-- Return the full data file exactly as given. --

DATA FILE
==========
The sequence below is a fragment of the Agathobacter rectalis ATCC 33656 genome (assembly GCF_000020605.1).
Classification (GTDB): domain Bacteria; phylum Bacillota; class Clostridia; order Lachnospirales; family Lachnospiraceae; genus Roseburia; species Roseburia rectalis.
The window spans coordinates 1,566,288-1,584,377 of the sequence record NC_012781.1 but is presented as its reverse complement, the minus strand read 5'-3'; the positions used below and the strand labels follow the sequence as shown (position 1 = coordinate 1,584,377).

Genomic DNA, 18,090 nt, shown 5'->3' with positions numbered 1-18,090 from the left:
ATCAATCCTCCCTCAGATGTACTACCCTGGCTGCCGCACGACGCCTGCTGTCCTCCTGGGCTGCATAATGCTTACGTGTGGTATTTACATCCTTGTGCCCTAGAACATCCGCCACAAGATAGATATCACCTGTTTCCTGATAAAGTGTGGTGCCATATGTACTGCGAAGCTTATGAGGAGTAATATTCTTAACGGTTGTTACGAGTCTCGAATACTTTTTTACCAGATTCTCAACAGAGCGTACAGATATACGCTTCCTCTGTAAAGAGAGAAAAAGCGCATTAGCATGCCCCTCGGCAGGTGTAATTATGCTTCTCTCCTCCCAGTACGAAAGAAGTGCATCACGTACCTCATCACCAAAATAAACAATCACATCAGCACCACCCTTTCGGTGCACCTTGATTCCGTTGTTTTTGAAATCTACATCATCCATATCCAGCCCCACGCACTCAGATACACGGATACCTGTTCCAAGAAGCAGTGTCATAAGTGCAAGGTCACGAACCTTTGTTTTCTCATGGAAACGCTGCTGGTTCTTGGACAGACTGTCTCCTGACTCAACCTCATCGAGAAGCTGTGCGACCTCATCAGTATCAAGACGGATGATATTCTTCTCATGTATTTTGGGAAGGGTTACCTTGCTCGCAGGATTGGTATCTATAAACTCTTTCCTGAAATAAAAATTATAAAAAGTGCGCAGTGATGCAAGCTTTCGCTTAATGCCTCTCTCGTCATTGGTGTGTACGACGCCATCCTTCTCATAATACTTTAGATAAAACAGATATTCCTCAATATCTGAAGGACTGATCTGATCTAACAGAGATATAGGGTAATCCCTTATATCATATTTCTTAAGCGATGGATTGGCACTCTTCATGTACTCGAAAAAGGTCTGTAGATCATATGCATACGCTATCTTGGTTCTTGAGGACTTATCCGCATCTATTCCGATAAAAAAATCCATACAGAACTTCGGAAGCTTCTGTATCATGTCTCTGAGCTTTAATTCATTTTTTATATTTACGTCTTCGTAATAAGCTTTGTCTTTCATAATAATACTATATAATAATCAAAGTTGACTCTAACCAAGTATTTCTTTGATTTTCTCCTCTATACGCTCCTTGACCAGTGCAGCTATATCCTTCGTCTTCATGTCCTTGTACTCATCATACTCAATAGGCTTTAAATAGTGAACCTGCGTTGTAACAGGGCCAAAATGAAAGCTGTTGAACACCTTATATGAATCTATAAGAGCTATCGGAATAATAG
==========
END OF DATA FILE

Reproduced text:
The sequence below is a fragment of the Agathobacter rectalis ATCC 33656 genome (assembly GCF_000020605.1).
Classification (GTDB): domain Bacteria; phylum Bacillota; class Clostridia; order Lachnospirales; family Lachnospiraceae; genus Roseburia; species Roseburia rectalis.
The window spans coordinates 1,566,288-1,584,377 of the sequence record NC_012781.1 but is presented as its reverse complement, the minus strand read 5'-3'; the positions used below and the strand labels follow the sequence as shown (position 1 = coordinate 1,584,377).

Genomic DNA, 18,090 nt, shown 5'->3' with positions numbered 1-18,090 from the left:
ATCAATCCTCCCTCAGATGTACTACCCTGGCTGCCGCACGACGCCTGCTGTCCTCCTGGGCTGCATAATGCTTACGTGTGGTATTTACATCCTTGTGCCCTAGAACATCCGCCACAAGATAGATATCACCTGTTTCCTGATAAAGTGTGGTGCCATATGTACTGCGAAGCTTATGAGGAGTAATATTCTTAACGGTTGTTACGAGTCTCGAATACTTTTTTACCAGATTCTCAACAGAGCGTACAGATATACGCTTCCTCTGTAAAGAGAGAAAAAGCGCATTAGCATGCCCCTCGGCAGGTGTAATTATGCTTCTCTCCTCCCAGTACGAAAGAAGTGCATCACGTACCTCATCACCAAAATAAACAATCACATCAGCACCACCCTTTCGGTGCACCTTGATTCCGTTGTTTTTGAAATCTACATCATCCATATCCAGCCCCACGCACTCAGATACACGGATACCTGTTCCAAGAAGCAGTGTCATAAGTGCAAGGTCACGAACCTTTGTTTTCTCATGGAAACGCTGCTGGTTCTTGGACAGACTGTCTCCTGACTCAACCTCATCGAGAAGCTGTGCGACCTCATCAGTATCAAGACGGATGATATTCTTCTCATGTATTTTGGGAAGGGTTACCTTGCTCGCAGGATTGGTATCTATAAACTCTTTCCTGAAATAAAAATTATAAAAAGTGCGCAGTGATGCAAGCTTTCGCTTAATGCCTCTCTCGTCATTGGTGTGTACGACGCCATCCTTCTCATAATACTTTAGATAAAACAGATATTCCTCAATATCTGAAGGACTGATCTGATCTAACAGAGATATAGGGTAATCCCTTATATCATATTTCTTAAGCGATGGATTGGCACTCTTCATGTACTCGAAAAAGGTCTGTAGATCATATGCATACGCTATCTTGGTTCTTGAGGACTTATCCGCATCTATTCCGATAAAAAAATCCATACAGAACTTCGGAAGCTTCTGTATCATGTCTCTGAGCTTTAATTCATTTTTTATATTTACGTCTTCGTAATAAGCTTTGTCTTTCATAATAATACTATATAATAATCAAAGTTGACTCTAACCAAGTATTTCTTTGATTTTCTCCTCTATACGCTCCTTGACCAGTGCAGCTATATCCTTCGTCTTCATGTCCTTGTACTCATCATACTCAATAGGCTTTAAATAGTGAACCTGCGTTGTAACAGGGCCAAAATGAAAGCTGTTGAACACCTTATATGAATCTATAAGAGCTATCGGAATAATAG